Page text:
May 15, 2012 will be a day of celebration for Santana fans, and not just the ones who celebrate any new Santana release. After all, his last album Guitar Heaven: The Greatest Guitar Classics of All Time is only a year and a half old. But Shape Shifter, as this latest one is called, will boast a lot of “first in a long times”: the first album of original material since 2005, the first non-Supernatural-esque star-studded stab at pop chart action since before that 1999 blockbuster and the first instrumental-focused album since 1987′s Blues For Salvador. As that and all the other prior Santana instrumental projects were credited to Carlos Santana himself, Shape Shifter is the first instrumental record credited instead to the Santana Band.
Carlos’ guitar out in front again is in itself is refreshing, as he’s lost none of his golden chops, and the owner of one of the most distinct, sweetly tube-heavy tones in all of rock guitar history serves up more of what attracted us to Santana in the first place. One of choice cuts on the new album is the smooth (but not “Smooth”) groover “Angelica Faith”.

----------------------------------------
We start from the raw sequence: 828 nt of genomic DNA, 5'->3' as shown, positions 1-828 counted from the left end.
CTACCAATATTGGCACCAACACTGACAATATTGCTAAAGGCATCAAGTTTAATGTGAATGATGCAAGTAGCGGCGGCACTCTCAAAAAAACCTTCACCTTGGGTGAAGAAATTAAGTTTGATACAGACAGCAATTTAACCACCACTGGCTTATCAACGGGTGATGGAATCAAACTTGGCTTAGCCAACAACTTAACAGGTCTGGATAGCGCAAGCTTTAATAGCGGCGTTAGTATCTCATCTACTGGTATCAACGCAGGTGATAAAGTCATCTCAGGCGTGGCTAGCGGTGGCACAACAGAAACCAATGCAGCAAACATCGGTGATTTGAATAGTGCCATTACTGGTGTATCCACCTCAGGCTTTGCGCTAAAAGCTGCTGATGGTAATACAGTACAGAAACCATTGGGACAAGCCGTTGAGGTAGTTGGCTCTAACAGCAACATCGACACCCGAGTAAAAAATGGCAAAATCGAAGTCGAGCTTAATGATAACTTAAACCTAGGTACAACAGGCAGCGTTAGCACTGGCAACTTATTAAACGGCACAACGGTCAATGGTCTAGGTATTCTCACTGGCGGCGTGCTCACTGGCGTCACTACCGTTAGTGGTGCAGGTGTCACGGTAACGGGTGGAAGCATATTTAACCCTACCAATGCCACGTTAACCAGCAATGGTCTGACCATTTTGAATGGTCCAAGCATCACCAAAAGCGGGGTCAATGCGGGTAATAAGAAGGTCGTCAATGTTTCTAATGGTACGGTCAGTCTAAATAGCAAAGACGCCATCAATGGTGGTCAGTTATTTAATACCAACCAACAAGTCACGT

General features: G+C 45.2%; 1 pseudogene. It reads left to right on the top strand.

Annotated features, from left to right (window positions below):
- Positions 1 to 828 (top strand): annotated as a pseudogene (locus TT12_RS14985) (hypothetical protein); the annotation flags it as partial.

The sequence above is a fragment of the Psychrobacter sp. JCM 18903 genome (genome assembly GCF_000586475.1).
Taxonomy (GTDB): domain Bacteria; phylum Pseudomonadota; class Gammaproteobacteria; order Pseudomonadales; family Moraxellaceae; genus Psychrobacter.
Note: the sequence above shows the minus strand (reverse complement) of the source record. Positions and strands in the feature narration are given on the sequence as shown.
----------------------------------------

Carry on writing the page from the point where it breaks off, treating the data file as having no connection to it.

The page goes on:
Santana reconnects with his underappreciated ability to craft soul-drenched jazz fusion ballads, represented by such memorable tunes as “Europa,” “Aquamarine” and “Blues For Salvador.” “Salvador” was co-written with Santana’s keybaord player since the mid-80s, Chester Thompson, and once again he teams up with Thompson for “Angelica Faith.” It doesn’t take long to figure out the alternating pair of chord progressions on this song, and like the album as a whole, the production is slick. That’s nothing new for him, though, but neither is the jazzy melody and his unsurpassed ablity to cradle that melody. Wringing the emotion out with octaves, trills, extended notes, and a unflinching blues feel, Carlos returns to this neglected strength of his and…well, maybe it’s not 1970 again, but it at least feels like 1987.
That’s close enough.
Shape Shifter goes on sale May 15, by Starfaith Records.